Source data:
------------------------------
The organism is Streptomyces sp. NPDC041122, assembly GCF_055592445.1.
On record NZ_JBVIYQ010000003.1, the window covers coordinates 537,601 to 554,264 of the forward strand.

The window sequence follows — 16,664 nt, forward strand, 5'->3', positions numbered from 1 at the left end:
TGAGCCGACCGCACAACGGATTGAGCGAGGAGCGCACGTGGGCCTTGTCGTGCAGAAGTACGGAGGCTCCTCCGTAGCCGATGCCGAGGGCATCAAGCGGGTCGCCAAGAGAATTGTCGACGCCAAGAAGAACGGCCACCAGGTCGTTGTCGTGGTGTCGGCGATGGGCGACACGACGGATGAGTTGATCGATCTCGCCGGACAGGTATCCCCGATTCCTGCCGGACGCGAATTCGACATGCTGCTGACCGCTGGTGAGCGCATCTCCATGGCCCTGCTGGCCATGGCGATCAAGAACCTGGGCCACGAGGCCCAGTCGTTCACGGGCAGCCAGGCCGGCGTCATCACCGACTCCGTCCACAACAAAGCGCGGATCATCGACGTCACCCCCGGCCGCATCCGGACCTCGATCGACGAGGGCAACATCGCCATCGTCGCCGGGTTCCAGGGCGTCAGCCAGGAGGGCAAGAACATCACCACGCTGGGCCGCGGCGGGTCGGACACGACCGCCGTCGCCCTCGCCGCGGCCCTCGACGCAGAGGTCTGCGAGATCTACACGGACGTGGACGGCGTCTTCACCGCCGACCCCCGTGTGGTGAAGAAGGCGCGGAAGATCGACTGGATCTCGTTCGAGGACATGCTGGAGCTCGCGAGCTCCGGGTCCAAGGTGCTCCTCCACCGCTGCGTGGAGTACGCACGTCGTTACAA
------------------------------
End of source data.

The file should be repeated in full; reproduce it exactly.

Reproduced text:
The organism is Streptomyces sp. NPDC041122, assembly GCF_055592445.1.
On record NZ_JBVIYQ010000003.1, the window covers coordinates 537,601 to 554,264 of the forward strand.

The window sequence follows — 16,664 nt, forward strand, 5'->3', positions numbered from 1 at the left end:
TGAGCCGACCGCACAACGGATTGAGCGAGGAGCGCACGTGGGCCTTGTCGTGCAGAAGTACGGAGGCTCCTCCGTAGCCGATGCCGAGGGCATCAAGCGGGTCGCCAAGAGAATTGTCGACGCCAAGAAGAACGGCCACCAGGTCGTTGTCGTGGTGTCGGCGATGGGCGACACGACGGATGAGTTGATCGATCTCGCCGGACAGGTATCCCCGATTCCTGCCGGACGCGAATTCGACATGCTGCTGACCGCTGGTGAGCGCATCTCCATGGCCCTGCTGGCCATGGCGATCAAGAACCTGGGCCACGAGGCCCAGTCGTTCACGGGCAGCCAGGCCGGCGTCATCACCGACTCCGTCCACAACAAAGCGCGGATCATCGACGTCACCCCCGGCCGCATCCGGACCTCGATCGACGAGGGCAACATCGCCATCGTCGCCGGGTTCCAGGGCGTCAGCCAGGAGGGCAAGAACATCACCACGCTGGGCCGCGGCGGGTCGGACACGACCGCCGTCGCCCTCGCCGCGGCCCTCGACGCAGAGGTCTGCGAGATCTACACGGACGTGGACGGCGTCTTCACCGCCGACCCCCGTGTGGTGAAGAAGGCGCGGAAGATCGACTGGATCTCGTTCGAGGACATGCTGGAGCTCGCGAGCTCCGGGTCCAAGGTGCTCCTCCACCGCTGCGTGGAGTACGCACGTCGTTACAA